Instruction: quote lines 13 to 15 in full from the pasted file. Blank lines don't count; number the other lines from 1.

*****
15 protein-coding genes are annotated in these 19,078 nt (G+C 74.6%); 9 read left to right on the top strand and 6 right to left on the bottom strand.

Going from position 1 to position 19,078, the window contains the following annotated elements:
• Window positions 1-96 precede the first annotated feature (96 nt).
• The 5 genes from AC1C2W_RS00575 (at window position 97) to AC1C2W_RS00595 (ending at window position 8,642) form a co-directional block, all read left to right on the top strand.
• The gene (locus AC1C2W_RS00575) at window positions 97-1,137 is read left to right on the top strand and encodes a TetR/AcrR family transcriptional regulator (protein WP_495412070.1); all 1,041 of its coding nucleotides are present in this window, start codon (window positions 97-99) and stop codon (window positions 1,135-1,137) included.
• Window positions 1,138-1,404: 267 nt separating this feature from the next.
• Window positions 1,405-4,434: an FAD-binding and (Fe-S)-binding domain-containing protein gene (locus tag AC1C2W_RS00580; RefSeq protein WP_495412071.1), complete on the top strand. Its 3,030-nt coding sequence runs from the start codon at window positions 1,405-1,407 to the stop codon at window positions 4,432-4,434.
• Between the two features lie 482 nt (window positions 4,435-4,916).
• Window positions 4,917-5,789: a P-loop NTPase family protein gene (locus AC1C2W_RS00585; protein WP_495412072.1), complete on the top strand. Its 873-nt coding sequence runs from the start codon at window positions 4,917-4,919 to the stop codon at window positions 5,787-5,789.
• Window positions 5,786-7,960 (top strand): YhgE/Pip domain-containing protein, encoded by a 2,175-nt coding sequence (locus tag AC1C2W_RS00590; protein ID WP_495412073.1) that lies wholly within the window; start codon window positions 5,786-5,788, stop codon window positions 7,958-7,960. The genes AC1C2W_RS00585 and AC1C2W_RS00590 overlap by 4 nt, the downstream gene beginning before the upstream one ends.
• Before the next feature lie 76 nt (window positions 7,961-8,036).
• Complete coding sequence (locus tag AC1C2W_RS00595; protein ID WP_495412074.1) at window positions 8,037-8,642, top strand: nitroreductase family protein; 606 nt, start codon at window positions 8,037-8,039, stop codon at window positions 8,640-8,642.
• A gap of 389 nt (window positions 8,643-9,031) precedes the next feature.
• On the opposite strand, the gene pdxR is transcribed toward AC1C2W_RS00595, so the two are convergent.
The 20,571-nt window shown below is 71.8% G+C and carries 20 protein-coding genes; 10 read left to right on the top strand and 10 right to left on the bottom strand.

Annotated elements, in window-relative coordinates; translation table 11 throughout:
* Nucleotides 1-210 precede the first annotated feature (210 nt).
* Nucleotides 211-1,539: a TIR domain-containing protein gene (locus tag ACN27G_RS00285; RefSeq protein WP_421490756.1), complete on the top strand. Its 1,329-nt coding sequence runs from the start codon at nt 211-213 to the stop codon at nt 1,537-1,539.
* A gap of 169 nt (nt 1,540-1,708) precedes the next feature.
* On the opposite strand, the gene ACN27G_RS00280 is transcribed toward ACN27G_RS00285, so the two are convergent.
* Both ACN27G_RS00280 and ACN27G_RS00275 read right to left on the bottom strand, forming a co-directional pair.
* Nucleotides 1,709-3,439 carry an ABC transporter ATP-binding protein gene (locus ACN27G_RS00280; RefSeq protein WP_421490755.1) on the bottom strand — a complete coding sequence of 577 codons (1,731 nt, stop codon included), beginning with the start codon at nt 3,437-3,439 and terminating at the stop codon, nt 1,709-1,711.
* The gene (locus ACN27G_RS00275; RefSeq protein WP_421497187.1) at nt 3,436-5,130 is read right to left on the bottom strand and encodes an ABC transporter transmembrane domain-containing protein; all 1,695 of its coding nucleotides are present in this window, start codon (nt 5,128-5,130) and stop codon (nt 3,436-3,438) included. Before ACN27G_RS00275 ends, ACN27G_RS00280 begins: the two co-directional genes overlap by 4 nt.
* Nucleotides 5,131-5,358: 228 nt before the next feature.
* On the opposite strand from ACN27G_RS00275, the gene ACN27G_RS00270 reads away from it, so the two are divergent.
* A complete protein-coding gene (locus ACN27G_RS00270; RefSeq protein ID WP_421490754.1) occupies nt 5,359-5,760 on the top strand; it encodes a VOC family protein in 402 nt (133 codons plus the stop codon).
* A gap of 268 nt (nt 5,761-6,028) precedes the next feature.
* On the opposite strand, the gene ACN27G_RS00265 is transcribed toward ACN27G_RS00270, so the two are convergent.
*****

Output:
• A gap of 389 nt (window positions 8,643-9,031) precedes the next feature.
• On the opposite strand, the gene pdxR is transcribed toward AC1C2W_RS00595, so the two are convergent.
The 20,571-nt window shown below is 71.8% G+C and carries 20 protein-coding genes; 10 read left to right on the top strand and 10 right to left on the bottom strand.